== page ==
Akers (and others) v Samba Financial Group [2014) EWCA Civ 1516
Mr Al-Sanea, owner of certain shares in five Saudi Arabian companies (including the respondent Samba Financial Group (Samba)), purported to transfer the beneficial interest in those shares by six transactions (Transactions) which included declarations of trust in favour of Saad Investments Company Limited (Saad), the appellant company in liquidation. Saad had been incorporated in the Cayman Islands. Shortly before Saad was wound up, a disposition of the shares was made to Samba. The appellant joint official liquidators (JOLs) of Saad claimed that Saad had a proprietary interest in the shares, which was necessary for the declaration sought by the JOLs under section 127 of the Insolvency Act 1986 that the subsequent disposition of shares to Samba was void (with the JOLs valuing the shares at approximately USD 318 million at the relevant time, if the shares were beneficially owned by Saad, a disposition of the shares to Samba would have given Samba priority over other creditors of Saad to the extent of that value). Since the four later Transactions did not refer to any express choice of law, and the choice of law of the two earlier Transactions purported to be the laws of Bahrain/Saudi Arabia, which according to the Court's judgment do not recognise the concept of a trust or the division of legal and beneficial interests in shares, deciding whether or not these Transactions resulted in Saad obtaining a proprietary interest in the shares proved problematic. The Convention thus became relevant in determining the governing law. The trial judge held that Saudi Arabia was the forum conveniens, effectively ending any challenge to the validity of the disposition of the shares to Samba. The JOLs took the position it was arguable that the trusts in favour of Saad were governed by Cayman Islands law and therefore valid.
On appeal, substantial submissions were made on the interpretation of Article 4 of the Convention. The first question the Court had to determine was whether Article 4 applied to exclude the application of the Convention to the six Transactions. In a characteristically clear and thoughtful judgment, Lord Justice Vos distinguished between the capacity to alienate property (governed by lex situs under the common law conflicts rules) and the capacity to create the trust structure (governed by the law of the trust). The Court further distinguished between the capacity of a settlor to alienate property at all and the capacity of a settlor to alienate an interest in shares by way of declaration of trust. On this topic, it was held that as long as the property which is the subject of a trust can be alienated at all under the lex situs (in this case, Saudi Arabia), questions as to the validity and effect of placing such assets in trust, even though the assets are shares held in a civil law jurisdiction, can be determined by the governing law of the trust. In the context of the six Transactions, the declarations of trust would therefore not have divided the legal and equitable interests in the shares since that apparently would not be possible under Saudi Arabian law, but they might have given Saad rights under the trusts in respect of those shares that would have to be determined by the governing law of the trusts, taking into account that the division of equitable and legal interests is not possible under the lex situs. The Court held that these issues would be determined at the next stage of the litigation.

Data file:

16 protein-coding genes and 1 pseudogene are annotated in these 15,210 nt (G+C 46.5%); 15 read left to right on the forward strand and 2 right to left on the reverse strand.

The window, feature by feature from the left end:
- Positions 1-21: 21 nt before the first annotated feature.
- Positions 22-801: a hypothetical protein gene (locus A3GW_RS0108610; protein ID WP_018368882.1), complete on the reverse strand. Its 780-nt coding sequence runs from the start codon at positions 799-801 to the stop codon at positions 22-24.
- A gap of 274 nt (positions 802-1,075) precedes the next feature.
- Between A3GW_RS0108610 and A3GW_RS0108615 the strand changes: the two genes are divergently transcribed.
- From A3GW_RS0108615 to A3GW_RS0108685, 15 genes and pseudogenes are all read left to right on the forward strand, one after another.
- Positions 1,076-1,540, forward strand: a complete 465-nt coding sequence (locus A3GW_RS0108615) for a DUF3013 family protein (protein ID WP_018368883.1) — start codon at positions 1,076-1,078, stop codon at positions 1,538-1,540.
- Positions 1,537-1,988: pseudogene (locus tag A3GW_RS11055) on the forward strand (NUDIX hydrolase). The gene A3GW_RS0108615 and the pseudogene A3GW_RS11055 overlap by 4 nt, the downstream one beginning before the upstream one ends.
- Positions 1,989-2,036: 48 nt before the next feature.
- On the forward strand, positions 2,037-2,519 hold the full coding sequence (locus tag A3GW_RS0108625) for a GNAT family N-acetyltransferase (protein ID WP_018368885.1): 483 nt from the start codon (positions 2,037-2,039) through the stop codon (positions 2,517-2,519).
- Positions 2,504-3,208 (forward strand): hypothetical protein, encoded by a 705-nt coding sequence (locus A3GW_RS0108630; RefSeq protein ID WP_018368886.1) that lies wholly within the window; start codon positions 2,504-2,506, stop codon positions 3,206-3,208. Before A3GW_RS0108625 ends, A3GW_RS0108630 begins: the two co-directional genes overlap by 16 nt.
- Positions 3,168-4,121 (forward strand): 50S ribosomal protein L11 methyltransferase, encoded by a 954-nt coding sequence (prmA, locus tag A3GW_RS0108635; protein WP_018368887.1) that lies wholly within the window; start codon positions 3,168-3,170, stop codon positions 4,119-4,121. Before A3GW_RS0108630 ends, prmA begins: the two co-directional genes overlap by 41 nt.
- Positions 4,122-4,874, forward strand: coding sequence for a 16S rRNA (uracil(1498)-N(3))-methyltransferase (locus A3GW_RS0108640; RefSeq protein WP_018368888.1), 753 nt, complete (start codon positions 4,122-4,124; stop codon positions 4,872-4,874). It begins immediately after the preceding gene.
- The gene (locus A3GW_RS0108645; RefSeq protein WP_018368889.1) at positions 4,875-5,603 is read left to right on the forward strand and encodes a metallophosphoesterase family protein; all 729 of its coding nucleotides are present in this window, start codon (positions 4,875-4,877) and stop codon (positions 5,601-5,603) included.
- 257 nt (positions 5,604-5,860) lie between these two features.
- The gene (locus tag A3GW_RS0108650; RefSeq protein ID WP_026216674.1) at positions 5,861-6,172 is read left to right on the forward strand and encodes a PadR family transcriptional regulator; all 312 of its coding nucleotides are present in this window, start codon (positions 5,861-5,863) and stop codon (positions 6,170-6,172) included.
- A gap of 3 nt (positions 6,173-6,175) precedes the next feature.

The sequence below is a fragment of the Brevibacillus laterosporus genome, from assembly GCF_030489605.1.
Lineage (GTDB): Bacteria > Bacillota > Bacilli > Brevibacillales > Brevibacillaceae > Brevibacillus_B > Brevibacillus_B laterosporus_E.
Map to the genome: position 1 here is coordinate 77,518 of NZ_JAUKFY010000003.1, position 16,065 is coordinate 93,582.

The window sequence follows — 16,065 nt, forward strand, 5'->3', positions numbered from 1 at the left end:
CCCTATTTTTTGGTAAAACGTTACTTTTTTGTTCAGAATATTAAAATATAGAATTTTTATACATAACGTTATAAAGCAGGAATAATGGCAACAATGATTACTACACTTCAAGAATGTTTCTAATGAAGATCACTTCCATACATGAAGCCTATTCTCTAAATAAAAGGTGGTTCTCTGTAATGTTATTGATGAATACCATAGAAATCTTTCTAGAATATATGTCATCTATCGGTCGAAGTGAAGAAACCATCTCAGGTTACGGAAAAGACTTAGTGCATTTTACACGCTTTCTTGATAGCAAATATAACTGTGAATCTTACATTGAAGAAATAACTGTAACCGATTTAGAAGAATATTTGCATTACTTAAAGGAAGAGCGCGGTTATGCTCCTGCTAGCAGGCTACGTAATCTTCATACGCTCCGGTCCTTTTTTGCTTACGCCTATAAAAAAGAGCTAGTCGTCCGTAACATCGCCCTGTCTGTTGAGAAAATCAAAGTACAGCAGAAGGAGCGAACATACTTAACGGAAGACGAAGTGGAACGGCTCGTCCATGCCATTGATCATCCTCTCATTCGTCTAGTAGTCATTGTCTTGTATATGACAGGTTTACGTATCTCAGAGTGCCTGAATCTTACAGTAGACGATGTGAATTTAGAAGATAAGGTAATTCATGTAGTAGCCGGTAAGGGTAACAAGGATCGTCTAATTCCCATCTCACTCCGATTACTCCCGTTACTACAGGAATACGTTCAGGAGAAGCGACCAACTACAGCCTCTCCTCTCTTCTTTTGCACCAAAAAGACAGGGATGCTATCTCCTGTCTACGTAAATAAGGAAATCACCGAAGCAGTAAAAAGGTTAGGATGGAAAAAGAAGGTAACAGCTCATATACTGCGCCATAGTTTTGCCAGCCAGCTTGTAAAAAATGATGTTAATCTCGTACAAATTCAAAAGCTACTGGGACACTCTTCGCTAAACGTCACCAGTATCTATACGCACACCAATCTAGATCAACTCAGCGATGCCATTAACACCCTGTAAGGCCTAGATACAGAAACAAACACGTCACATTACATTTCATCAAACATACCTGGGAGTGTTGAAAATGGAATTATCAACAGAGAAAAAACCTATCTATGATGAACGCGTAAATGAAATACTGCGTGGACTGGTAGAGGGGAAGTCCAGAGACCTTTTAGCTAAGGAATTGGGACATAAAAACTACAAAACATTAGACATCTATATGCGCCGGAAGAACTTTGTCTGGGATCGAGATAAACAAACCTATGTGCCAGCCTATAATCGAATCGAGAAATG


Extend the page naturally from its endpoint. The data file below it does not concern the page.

It was held that the declarations of trust in the later Transactions could not be described as acts by virtue of which assets are transferred to the trustee pursuant to Article 4, since the owner of the shares, Mr Al-Sanea, had already owned the shares and simply declared that he held them in a new capacity: beneficially for Saad. The Court found that the trial judge had addressed the wrong question: that it ought not to have been the broad question of whether English conflicts rules generally require the ownership of shares to be determined by the lex situs, but the more specific question of whether the alienation of the equitable interests in the shares under the declarations of trust in the Transactions was excluded from the provisions of the Convention by Article 4 (to which the Court's answer was that it was not for the reasons already stated).